This Saturday Fisk and I attended a panel discussion led by Mira Schor regarding concerns that were similar to those posed by the original Womanhouse. The panel included Kaitlynn Rendell, Sara Jimenez, Kara Rooney, Vanalynn Green, and Maureen Connor.
Kara Rooney made an excellent analysis of feminists in relation to capitalist culture; women are not longer fighting against a binary world but are facing a new domestic enemy. Women are no longer trying to escape their domestic situations, but are fighting the fear of what we cannot have.
In giving her own introduction, Vanalynne Green noted the ease at which young artists utilize the signifiers of art theory as fodder for their own work, when it is through life that one can begin to create their own signifiers with which to compare to theory. She also suggested that women need money, a notion more simple to embrace than something more complicated.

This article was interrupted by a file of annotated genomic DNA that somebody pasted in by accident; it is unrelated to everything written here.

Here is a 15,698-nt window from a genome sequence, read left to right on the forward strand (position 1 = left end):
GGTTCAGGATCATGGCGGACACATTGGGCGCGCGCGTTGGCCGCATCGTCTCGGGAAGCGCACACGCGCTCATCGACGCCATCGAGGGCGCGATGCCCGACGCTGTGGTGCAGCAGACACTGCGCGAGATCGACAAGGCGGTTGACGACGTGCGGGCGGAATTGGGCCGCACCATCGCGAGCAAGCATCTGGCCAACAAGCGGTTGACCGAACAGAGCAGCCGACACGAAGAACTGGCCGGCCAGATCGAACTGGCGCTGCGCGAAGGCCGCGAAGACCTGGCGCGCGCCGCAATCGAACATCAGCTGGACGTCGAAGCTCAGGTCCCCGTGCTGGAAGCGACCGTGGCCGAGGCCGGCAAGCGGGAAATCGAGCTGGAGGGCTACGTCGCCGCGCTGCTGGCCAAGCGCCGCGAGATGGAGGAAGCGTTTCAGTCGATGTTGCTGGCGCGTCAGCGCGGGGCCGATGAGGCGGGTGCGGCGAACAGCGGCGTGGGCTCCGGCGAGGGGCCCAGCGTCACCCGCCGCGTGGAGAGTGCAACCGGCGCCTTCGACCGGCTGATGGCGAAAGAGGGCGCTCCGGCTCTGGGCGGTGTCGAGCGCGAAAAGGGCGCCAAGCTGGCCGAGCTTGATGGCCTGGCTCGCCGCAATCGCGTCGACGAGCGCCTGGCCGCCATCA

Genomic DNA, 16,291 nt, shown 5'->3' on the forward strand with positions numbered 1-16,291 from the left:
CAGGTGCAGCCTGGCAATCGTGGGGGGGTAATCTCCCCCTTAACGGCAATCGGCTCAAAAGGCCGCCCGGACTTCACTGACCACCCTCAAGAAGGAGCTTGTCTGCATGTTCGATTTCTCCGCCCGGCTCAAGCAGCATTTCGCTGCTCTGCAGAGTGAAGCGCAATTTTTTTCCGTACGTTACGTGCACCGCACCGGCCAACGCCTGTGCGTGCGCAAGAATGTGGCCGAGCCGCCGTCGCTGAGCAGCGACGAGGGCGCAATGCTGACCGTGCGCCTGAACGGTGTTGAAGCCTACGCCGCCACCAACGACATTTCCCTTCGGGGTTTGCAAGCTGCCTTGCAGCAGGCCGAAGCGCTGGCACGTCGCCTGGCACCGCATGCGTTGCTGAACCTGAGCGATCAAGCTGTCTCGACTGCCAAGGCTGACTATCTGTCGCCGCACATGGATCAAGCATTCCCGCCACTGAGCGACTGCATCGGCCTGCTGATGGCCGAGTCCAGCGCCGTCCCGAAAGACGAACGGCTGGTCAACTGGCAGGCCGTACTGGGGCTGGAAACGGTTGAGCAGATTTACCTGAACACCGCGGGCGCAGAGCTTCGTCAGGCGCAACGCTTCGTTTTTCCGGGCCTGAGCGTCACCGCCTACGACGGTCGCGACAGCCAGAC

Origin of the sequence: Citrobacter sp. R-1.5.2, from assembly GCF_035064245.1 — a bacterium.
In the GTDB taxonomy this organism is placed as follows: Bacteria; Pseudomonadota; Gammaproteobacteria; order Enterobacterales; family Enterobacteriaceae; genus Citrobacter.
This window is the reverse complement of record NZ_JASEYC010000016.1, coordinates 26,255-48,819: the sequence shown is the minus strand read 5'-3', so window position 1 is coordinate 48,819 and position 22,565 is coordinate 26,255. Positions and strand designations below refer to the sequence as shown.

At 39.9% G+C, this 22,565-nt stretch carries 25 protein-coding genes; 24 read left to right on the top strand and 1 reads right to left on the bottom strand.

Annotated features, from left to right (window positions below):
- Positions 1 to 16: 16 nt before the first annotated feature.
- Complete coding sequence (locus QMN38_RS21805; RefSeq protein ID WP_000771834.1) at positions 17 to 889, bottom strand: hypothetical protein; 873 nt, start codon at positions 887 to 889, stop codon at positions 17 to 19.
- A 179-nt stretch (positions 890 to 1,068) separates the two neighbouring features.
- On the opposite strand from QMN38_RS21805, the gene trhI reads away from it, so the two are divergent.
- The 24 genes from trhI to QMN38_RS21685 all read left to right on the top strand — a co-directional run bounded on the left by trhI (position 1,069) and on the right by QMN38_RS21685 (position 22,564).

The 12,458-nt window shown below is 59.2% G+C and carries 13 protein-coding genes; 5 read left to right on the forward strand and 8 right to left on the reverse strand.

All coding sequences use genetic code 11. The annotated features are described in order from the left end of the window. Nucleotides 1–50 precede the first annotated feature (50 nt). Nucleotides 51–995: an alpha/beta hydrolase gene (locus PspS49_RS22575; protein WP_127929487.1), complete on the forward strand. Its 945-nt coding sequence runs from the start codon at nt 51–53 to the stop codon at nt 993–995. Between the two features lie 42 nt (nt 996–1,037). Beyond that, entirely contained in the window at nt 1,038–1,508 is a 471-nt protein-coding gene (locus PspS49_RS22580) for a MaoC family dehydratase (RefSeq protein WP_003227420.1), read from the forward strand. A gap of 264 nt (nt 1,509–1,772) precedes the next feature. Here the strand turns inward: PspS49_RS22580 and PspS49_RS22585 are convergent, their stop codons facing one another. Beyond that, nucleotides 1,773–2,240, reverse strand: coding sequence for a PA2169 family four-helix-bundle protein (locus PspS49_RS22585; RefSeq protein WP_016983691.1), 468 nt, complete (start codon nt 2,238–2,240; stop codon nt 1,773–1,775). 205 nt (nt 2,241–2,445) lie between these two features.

The conversation of the panel kept returning to the relevancy of economics in a woman's life. It was joked that women just need more money, and while everyone laughed at the lighthearted honesty of the statement, it feels inevitably true.
I would have enjoyed if the conversation had strayed a bit into the social politics of feminism, and I couldn't help but empathize with the gentleman who asked, "what do feminists want from men?" The panel reiterated how equal pay can benefit their economic status, keeping with the same points of their discussion. I agree, but is there nothing to be done socially that can have positive affects for women? The final comments from an audience member, who answered a question regarding the difficulty of repayment of student loans, full time work, and creating artwork, were that women have to find their own fulfillment and create the lives that they desire through action. I couldn't agree more.